Grammar Gremlins: Verbal Distinctions

Quick: what’s the past tense of shine? If you said shined or shone, you’re right at least half the time. My dictionary gives shone when shine is intransitive (“The moonlight shone through the trees”) and shined when shine is transitive (“She shined her flashlight into the dark room” or “He shined his shoes”). (This is American standard usage, but your British heroine may well have shone her torch into that dark room, another reason I stick to writing American characters.)


gremlin-2Of course we all remember transitive and intransitive verbs from Junior High School English class, right? Sure we do. I have a pretty good working grasp of the difference—in most cases, most of us do. But I went to Pinckert’s Practical Grammar for the details.


A transitive verb requires an object, a noun or pronoun that receives the action of the verb. She shined that flashlight. George threw the ball. The dog caught the frisbee.


An intransitive verb does not require an object. The moonlight shone through the trees. Jane fell off her bike. The dog barked loudly.


Many verbs, like shine, can be either transitive or intransitive; most, unlike shine, have only one past tense. Jane danced like Snoopy; Jane danced the Happy Dance. George read out loud; George read a book. The canary sang in its cage; the chickadee sang its song.


We don’t give much thought to those all-purpose verbs (not an official grammar designation!) when we write, but knowing those that are always one or the other can be very helpful.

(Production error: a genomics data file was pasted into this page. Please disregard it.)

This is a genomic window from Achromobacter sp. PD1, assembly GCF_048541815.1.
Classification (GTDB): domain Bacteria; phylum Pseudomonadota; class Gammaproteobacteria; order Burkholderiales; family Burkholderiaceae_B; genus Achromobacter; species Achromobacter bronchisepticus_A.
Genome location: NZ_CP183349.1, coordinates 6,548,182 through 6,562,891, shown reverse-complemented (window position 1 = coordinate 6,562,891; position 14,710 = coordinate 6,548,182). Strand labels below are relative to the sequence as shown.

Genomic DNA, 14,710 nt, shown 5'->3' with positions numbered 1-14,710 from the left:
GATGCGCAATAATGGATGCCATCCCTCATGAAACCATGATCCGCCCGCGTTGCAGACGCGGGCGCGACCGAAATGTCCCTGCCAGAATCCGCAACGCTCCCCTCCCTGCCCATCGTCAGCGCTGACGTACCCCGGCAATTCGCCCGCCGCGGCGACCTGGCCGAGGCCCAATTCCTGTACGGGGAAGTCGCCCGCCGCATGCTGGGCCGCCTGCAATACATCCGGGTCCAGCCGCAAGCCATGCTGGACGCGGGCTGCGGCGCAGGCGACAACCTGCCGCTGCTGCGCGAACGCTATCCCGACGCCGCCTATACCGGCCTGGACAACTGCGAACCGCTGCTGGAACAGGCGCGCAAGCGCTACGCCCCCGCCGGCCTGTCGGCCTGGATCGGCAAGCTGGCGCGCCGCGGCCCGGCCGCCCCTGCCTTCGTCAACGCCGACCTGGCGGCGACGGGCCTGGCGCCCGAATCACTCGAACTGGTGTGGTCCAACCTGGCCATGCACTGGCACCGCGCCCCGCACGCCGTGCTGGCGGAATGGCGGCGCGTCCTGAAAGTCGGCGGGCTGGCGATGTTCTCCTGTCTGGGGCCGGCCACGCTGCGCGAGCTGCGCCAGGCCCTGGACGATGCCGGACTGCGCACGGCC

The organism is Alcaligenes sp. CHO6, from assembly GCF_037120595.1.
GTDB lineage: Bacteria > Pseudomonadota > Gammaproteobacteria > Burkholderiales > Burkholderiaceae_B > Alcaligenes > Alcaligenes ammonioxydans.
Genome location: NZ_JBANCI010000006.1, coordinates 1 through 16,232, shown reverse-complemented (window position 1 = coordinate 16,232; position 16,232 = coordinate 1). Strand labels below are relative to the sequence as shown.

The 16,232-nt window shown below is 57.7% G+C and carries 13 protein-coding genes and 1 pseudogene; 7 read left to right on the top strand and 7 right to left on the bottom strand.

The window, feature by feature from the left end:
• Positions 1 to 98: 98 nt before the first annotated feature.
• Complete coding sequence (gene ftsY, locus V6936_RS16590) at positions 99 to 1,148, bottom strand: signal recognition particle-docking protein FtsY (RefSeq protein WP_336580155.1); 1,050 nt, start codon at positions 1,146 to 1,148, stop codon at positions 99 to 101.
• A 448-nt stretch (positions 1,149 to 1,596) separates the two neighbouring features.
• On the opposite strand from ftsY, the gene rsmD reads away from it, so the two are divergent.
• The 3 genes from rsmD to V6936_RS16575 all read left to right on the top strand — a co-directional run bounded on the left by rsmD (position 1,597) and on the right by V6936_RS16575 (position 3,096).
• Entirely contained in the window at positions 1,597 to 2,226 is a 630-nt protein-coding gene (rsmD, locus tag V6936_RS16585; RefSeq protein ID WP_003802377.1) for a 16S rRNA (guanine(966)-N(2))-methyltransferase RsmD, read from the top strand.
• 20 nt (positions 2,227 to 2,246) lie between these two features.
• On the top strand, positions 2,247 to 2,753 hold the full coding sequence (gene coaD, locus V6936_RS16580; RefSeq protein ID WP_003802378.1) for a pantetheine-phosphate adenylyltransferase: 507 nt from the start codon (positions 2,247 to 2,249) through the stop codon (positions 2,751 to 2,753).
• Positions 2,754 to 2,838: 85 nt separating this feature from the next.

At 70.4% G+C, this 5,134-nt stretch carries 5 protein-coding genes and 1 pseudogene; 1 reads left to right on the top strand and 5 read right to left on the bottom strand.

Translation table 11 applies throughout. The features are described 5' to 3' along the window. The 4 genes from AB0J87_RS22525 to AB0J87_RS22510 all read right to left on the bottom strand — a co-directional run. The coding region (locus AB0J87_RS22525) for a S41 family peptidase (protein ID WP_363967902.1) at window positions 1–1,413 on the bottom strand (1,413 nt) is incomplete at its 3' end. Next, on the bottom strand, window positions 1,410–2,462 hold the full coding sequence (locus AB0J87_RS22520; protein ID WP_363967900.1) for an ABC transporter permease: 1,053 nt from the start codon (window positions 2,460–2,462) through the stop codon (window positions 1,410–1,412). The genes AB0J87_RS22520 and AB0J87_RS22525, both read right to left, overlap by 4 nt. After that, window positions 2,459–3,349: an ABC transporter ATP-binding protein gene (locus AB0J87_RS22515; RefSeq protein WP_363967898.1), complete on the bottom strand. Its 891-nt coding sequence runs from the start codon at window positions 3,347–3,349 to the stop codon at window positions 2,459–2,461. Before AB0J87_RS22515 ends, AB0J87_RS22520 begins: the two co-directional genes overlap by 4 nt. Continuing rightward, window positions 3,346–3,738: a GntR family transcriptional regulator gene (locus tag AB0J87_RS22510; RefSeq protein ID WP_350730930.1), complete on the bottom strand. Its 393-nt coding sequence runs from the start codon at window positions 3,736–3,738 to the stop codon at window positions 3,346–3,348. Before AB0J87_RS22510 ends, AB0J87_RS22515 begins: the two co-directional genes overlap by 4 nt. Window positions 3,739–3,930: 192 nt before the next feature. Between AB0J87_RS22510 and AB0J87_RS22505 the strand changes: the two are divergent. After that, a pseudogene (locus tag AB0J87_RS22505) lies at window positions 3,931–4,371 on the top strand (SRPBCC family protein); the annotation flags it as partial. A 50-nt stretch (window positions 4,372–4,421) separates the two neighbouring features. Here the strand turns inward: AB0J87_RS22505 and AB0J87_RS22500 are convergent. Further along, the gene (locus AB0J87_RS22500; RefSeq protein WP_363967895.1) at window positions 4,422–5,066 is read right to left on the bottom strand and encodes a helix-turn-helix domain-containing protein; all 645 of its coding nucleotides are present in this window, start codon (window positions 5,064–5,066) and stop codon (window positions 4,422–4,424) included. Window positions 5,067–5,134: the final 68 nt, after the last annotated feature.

Always transitive, requiring an object: lay, raise, and set. Hens lay eggs; yesterday the hen laid three eggs. We raise kids; yesterday the construction crew raised the roof. Jane sets the table every night; did you set that book aside?


Always intransitive, not acting on an object: lie, rise, and sit. Jane never lies on the floor; she lay in bed this morning. The sun always rises; the moon rose at 9 PM. Sit down; he sat on the steps.


So, when struggling with the difference between lay and lie (which I have looked up more often than I care to admit), remember that if your verb needs an object (she laid the bookgremlin-3 on the table), your sentence needs lay. If there is no object (please take off your clothes and lie down), lie is the verb you need.


As for “he lied to me while he lay on the bed,” or why the present tense of lay and the past tense of lie are the same word, I have no explanation. Let’s chalk those up to the mysteries of the English language, since we can’t find anyone to blame.

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